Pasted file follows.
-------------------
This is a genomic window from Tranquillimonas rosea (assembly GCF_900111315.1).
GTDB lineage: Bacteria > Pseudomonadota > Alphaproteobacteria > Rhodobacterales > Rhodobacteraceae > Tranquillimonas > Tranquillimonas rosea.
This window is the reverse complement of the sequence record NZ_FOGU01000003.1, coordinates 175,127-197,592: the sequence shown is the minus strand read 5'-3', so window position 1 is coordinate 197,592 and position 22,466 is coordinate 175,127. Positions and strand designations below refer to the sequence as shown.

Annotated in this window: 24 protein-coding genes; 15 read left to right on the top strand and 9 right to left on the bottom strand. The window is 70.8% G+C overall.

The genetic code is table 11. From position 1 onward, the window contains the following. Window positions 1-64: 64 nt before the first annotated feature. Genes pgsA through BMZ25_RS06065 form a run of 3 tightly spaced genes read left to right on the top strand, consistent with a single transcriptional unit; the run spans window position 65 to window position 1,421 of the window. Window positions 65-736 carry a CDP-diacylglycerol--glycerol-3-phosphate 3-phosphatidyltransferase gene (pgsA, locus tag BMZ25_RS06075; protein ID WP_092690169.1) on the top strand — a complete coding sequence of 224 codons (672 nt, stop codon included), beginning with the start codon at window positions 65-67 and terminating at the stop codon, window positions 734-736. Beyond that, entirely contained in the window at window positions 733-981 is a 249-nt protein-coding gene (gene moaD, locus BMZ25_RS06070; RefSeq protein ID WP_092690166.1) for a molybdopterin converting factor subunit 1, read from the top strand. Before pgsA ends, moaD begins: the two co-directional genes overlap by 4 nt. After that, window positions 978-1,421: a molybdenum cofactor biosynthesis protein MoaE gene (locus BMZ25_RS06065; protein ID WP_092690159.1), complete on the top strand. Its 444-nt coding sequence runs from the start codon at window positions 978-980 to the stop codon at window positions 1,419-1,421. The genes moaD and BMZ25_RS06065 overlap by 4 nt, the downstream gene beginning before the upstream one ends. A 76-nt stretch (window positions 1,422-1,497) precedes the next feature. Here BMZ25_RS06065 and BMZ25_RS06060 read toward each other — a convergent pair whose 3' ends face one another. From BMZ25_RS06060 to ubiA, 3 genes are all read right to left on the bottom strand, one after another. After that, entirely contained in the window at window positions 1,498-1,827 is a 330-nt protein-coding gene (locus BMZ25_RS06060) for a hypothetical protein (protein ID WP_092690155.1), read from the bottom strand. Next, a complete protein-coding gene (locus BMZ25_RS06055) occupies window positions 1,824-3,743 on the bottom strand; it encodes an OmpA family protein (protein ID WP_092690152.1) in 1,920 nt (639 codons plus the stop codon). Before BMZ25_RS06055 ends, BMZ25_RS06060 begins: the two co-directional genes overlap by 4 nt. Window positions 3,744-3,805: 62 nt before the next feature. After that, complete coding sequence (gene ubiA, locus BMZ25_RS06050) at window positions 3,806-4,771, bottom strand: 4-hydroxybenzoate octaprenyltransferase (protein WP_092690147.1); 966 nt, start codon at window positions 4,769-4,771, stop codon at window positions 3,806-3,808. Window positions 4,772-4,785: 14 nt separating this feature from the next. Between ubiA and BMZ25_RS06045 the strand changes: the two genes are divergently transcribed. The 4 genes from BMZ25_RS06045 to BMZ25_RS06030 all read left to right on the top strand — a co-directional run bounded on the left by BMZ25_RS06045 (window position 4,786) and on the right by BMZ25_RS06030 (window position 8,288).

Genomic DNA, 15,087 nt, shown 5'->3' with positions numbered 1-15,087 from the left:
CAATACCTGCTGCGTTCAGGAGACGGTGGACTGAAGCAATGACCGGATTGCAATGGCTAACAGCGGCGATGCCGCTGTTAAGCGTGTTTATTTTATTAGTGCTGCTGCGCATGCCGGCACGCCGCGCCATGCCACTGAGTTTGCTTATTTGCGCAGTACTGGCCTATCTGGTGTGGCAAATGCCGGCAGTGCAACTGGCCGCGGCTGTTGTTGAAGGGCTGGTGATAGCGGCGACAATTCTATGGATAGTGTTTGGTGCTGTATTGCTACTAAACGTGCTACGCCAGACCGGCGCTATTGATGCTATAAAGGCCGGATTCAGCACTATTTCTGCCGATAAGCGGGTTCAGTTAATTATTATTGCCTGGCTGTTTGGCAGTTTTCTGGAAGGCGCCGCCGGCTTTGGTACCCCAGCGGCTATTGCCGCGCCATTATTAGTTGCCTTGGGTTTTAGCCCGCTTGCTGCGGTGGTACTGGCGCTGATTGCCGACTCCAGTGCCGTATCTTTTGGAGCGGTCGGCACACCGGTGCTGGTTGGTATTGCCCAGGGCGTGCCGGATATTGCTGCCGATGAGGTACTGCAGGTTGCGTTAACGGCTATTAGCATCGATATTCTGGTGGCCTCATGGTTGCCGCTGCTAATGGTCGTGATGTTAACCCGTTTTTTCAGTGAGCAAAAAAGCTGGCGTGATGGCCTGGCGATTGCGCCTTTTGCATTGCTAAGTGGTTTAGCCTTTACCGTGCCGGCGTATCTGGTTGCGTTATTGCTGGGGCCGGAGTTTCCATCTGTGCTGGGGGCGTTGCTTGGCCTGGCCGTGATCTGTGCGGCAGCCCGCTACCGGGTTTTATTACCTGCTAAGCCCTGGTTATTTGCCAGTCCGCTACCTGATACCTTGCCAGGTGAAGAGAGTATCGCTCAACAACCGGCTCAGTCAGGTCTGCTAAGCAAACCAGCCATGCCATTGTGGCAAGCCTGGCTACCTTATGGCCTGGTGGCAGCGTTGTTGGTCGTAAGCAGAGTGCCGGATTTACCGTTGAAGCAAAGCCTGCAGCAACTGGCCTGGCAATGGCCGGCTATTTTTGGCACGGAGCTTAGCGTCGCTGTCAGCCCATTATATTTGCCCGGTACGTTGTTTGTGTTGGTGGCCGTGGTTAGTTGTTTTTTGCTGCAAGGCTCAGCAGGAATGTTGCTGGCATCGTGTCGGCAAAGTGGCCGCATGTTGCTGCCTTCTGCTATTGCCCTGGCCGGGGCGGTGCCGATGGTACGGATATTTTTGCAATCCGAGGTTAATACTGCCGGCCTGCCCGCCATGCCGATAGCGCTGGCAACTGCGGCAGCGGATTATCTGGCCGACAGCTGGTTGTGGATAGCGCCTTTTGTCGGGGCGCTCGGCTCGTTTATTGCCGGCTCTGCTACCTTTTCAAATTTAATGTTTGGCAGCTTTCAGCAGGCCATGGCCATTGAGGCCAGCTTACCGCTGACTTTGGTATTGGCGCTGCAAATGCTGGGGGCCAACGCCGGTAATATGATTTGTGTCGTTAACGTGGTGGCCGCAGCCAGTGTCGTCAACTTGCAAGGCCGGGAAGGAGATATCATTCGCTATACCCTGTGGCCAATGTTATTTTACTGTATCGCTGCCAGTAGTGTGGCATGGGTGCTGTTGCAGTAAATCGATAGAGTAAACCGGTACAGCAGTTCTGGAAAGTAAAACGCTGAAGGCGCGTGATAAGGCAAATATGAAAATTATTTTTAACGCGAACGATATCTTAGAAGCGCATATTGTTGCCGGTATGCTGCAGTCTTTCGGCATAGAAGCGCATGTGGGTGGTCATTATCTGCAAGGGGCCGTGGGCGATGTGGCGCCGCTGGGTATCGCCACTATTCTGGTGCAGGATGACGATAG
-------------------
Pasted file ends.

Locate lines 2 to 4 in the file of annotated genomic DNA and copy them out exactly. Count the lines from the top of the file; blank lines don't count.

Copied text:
GTDB lineage: Bacteria > Pseudomonadota > Alphaproteobacteria > Rhodobacterales > Rhodobacteraceae > Tranquillimonas > Tranquillimonas rosea.
This window is the reverse complement of the sequence record NZ_FOGU01000003.1, coordinates 175,127-197,592: the sequence shown is the minus strand read 5'-3', so window position 1 is coordinate 197,592 and position 22,466 is coordinate 175,127. Positions and strand designations below refer to the sequence as shown.

Annotated in this window: 24 protein-coding genes; 15 read left to right on the top strand and 9 right to left on the bottom strand. The window is 70.8% G+C overall.